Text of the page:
“I’d been thrilled having Kennedy as president; he was handsome, young, smart–but it didn’t bother me that much that he was dead. What bothered me was the way the television and radio were programming everybody to feel so sad.”
16 Jackies, Andy Warhol, 1964
After President John Fitzgerald Kennedy was assassinated in 1963, Andy Warhol began his series of “Jackie paintings” in response to the media blitz that followed the incident. 16 Jackies is a grid of four different images based on news photos of Jacqueline Kennedy from international press coverage of JFK’s death.
According to Christopher Knight (Los Angeles Times art critic):
For art, the 1963 murder of a president became America’s Guernica.
In style, emotional tenor and generation, Pablo Picasso and Andy Warhol were very different artists. But both made paintings that spoke to an epic social trauma of their day. And both used the same motif — a weeping woman — to focus the unfathomable event.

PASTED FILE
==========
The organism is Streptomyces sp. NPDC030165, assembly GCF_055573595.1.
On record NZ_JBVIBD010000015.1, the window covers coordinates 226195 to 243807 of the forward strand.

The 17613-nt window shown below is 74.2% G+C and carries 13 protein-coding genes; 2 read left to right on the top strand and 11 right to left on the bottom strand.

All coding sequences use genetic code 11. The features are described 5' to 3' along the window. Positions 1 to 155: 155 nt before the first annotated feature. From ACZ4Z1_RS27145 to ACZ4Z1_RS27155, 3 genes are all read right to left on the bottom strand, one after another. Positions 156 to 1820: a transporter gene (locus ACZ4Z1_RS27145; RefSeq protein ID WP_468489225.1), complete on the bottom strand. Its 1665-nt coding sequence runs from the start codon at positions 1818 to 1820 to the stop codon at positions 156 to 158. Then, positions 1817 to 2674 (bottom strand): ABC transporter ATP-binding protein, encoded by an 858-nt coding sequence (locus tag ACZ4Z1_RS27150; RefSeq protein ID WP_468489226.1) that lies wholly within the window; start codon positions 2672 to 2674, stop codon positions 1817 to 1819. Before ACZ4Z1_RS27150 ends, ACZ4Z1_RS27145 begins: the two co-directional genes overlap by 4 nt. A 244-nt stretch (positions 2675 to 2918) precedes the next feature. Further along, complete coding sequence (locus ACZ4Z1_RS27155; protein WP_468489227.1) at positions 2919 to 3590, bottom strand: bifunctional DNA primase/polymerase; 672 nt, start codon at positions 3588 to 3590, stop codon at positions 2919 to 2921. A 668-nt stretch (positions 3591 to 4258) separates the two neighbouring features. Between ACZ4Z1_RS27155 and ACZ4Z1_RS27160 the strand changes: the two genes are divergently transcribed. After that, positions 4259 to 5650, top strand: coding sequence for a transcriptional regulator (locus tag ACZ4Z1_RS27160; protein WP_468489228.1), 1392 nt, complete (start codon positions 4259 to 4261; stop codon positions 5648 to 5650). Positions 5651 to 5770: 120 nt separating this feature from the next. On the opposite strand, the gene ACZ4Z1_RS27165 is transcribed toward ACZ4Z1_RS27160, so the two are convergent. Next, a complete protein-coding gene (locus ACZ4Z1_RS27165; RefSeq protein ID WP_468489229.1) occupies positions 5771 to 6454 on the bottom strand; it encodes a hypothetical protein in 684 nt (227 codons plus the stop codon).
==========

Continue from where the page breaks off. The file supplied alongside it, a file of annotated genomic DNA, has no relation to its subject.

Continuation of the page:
Over three hours in the afternoon of April 26, 1937, German bombers pummeled an ancient Basque village in Northern Spain with a hundred thousand pounds of high-explosive and incendiary bombs, reducing the town of Guernica to smoking rubble. Shock waves spread across Europe.
Picasso, then 55 and a mature artist, went to work. In a few weeks’ time he completed a big painting that would become an anguished modern icon of anti-war protest….
Guernica (detail), Pablo Picasso, 1937
The Weeping Woman,Pablo Picasso, 1937.
This painting was the final and most elaborate of the Weeping Woman series, which is regarded as a thematic continuation of the tragedy depicted in Picasso’s epic painting Guernica. In focusing on the image of a woman crying, the artist was no longer painting the effects of the Spanish Civil War directly, but rather referring to a singular universal image of suffering.
…Warhol’s weeping women are cold, Picasso’s are hot. Picasso’s boil over, Warhol’s remain numb. Picasso’s are violently intimate, Warhol’s passively remote. Picasso prized individual heroics, Warhol disappeared into the crowd..
But like Picasso, Warhol understood that art can function as a powerful social lever. His emotionally neutered Jackie portraits used American popular culture as a weapon, not a target. Warhol’s icy weeping woman put Picasso squarely in the cross hairs — Picasso and all the accumulated mythologies and pretensions of established Modern art..
The younger artist had no choice. For as long as art’s old aesthetic machismo held sway, there simply was no room for the likes of him. So, with the deliberateness of an assassin, Warhol coolly killed it off.